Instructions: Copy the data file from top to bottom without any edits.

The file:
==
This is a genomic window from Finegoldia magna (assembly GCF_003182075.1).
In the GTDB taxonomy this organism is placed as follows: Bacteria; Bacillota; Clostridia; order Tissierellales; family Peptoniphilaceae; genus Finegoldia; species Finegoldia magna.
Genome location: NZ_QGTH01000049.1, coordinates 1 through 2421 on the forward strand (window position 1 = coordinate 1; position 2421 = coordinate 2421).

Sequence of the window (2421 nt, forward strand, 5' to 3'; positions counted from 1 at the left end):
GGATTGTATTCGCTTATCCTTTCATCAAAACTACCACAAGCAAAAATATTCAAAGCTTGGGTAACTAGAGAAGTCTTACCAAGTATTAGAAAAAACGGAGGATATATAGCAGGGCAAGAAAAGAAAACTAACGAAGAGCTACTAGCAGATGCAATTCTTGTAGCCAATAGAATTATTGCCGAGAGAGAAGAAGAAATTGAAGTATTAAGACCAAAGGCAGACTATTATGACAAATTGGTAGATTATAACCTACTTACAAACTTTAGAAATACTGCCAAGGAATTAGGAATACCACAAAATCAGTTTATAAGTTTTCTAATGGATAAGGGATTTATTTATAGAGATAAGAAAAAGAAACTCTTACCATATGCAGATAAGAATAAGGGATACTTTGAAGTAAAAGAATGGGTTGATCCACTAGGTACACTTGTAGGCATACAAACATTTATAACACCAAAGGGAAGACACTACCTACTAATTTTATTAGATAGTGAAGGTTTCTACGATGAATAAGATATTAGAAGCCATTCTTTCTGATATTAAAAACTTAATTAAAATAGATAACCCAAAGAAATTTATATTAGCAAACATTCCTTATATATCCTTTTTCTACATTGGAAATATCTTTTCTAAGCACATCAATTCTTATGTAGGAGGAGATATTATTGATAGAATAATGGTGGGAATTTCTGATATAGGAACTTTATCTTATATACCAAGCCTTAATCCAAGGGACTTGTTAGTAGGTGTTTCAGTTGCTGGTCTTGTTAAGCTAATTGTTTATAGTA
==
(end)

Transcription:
This is a genomic window from Finegoldia magna (assembly GCF_003182075.1).
In the GTDB taxonomy this organism is placed as follows: Bacteria; Bacillota; Clostridia; order Tissierellales; family Peptoniphilaceae; genus Finegoldia; species Finegoldia magna.
Genome location: NZ_QGTH01000049.1, coordinates 1 through 2421 on the forward strand (window position 1 = coordinate 1; position 2421 = coordinate 2421).

Sequence of the window (2421 nt, forward strand, 5' to 3'; positions counted from 1 at the left end):
GGATTGTATTCGCTTATCCTTTCATCAAAACTACCACAAGCAAAAATATTCAAAGCTTGGGTAACTAGAGAAGTCTTACCAAGTATTAGAAAAAACGGAGGATATATAGCAGGGCAAGAAAAGAAAACTAACGAAGAGCTACTAGCAGATGCAATTCTTGTAGCCAATAGAATTATTGCCGAGAGAGAAGAAGAAATTGAAGTATTAAGACCAAAGGCAGACTATTATGACAAATTGGTAGATTATAACCTACTTACAAACTTTAGAAATACTGCCAAGGAATTAGGAATACCACAAAATCAGTTTATAAGTTTTCTAATGGATAAGGGATTTATTTATAGAGATAAGAAAAAGAAACTCTTACCATATGCAGATAAGAATAAGGGATACTTTGAAGTAAAAGAATGGGTTGATCCACTAGGTACACTTGTAGGCATACAAACATTTATAACACCAAAGGGAAGACACTACCTACTAATTTTATTAGATAGTGAAGGTTTCTACGATGAATAAGATATTAGAAGCCATTCTTTCTGATATTAAAAACTTAATTAAAATAGATAACCCAAAGAAATTTATATTAGCAAACATTCCTTATATATCCTTTTTCTACATTGGAAATATCTTTTCTAAGCACATCAATTCTTATGTAGGAGGAGATATTATTGATAGAATAATGGTGGGAATTTCTGATATAGGAACTTTATCTTATATACCAAGCCTTAATCCAAGGGACTTGTTAGTAGGTGTTTCAGTTGCTGGTCTTGTTAAGCTAATTGTTTATAGTA